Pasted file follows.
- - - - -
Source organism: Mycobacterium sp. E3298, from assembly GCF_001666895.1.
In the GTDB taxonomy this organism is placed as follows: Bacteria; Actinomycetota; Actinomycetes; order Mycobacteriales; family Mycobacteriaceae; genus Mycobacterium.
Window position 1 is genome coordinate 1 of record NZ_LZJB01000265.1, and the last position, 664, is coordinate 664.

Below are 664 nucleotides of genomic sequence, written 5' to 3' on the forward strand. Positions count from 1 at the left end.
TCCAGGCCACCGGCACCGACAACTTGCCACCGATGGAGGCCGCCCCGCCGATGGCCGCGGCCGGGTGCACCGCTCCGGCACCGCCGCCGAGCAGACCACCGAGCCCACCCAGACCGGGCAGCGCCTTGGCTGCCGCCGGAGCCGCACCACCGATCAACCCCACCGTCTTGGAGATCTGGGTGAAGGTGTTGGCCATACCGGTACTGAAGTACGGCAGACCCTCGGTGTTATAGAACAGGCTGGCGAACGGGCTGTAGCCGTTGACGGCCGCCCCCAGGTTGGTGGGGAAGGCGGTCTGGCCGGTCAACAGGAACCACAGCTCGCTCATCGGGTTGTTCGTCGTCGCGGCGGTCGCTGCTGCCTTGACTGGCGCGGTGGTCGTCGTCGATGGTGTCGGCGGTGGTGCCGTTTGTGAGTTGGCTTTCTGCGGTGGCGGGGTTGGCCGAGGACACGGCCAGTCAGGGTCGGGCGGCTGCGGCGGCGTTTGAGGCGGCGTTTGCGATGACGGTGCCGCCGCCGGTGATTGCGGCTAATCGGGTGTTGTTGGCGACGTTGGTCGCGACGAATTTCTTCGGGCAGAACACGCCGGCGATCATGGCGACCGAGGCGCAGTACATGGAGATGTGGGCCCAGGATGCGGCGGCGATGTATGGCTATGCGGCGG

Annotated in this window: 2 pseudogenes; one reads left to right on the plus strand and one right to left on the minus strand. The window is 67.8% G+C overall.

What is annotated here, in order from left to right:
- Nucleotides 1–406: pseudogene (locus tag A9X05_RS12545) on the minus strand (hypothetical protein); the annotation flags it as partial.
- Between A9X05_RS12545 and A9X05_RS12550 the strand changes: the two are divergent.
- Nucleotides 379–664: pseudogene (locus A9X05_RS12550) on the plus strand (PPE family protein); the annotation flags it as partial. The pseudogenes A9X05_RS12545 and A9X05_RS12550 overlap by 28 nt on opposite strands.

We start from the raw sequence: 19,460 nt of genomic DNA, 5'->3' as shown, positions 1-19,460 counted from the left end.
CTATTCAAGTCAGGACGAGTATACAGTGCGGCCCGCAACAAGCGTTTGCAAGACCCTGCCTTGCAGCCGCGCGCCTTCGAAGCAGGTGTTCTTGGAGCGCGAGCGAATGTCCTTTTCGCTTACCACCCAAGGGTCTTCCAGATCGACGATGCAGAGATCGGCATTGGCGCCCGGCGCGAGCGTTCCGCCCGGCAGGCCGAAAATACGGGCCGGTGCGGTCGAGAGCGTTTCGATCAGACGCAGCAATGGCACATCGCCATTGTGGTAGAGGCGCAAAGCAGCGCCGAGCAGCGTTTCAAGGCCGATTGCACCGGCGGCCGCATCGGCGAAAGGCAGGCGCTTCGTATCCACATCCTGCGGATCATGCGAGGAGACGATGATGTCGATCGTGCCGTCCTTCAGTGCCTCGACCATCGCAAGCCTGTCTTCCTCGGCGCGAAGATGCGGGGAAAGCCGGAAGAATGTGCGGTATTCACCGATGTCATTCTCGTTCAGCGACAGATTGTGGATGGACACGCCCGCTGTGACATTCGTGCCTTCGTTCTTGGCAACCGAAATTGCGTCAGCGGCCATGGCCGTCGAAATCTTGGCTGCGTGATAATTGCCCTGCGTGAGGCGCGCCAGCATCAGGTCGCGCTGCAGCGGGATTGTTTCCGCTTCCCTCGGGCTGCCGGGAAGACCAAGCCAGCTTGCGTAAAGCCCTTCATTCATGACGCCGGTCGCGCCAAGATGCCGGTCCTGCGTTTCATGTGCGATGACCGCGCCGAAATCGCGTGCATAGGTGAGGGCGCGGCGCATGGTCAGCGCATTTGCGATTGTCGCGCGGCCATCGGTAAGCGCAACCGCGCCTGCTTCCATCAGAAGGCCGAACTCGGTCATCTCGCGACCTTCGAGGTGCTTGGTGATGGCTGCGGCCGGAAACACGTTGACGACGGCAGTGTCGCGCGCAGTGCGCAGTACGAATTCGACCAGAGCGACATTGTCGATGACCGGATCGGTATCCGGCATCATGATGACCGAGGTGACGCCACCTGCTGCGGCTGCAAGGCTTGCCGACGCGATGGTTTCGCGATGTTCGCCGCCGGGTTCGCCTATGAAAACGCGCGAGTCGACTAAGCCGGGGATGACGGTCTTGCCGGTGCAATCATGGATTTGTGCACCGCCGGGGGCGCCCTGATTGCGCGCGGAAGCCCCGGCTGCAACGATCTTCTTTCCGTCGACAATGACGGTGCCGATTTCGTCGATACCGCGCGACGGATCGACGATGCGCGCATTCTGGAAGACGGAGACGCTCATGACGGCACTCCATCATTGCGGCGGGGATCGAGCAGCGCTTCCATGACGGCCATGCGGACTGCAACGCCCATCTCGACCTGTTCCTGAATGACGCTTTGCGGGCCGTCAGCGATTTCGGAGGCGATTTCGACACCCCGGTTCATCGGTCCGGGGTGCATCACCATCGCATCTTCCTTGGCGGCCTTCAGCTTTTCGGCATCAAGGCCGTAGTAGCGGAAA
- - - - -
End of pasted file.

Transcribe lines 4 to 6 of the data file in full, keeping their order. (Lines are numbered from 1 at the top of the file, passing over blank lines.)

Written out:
Below are 664 nucleotides of genomic sequence, written 5' to 3' on the forward strand. Positions count from 1 at the left end.
TCCAGGCCACCGGCACCGACAACTTGCCACCGATGGAGGCCGCCCCGCCGATGGCCGCGGCCGGGTGCACCGCTCCGGCACCGCCGCCGAGCAGACCACCGAGCCCACCCAGACCGGGCAGCGCCTTGGCTGCCGCCGGAGCCGCACCACCGATCAACCCCACCGTCTTGGAGATCTGGGTGAAGGTGTTGGCCATACCGGTACTGAAGTACGGCAGACCCTCGGTGTTATAGAACAGGCTGGCGAACGGGCTGTAGCCGTTGACGGCCGCCCCCAGGTTGGTGGGGAAGGCGGTCTGGCCGGTCAACAGGAACCACAGCTCGCTCATCGGGTTGTTCGTCGTCGCGGCGGTCGCTGCTGCCTTGACTGGCGCGGTGGTCGTCGTCGATGGTGTCGGCGGTGGTGCCGTTTGTGAGTTGGCTTTCTGCGGTGGCGGGGTTGGCCGAGGACACGGCCAGTCAGGGTCGGGCGGCTGCGGCGGCGTTTGAGGCGGCGTTTGCGATGACGGTGCCGCCGCCGGTGATTGCGGCTAATCGGGTGTTGTTGGCGACGTTGGTCGCGACGAATTTCTTCGGGCAGAACACGCCGGCGATCATGGCGACCGAGGCGCAGTACATGGAGATGTGGGCCCAGGATGCGGCGGCGATGTATGGCTATGCGGCGG

Annotated in this window: 2 pseudogenes; one reads left to right on the plus strand and one right to left on the minus strand. The window is 67.8% G+C overall.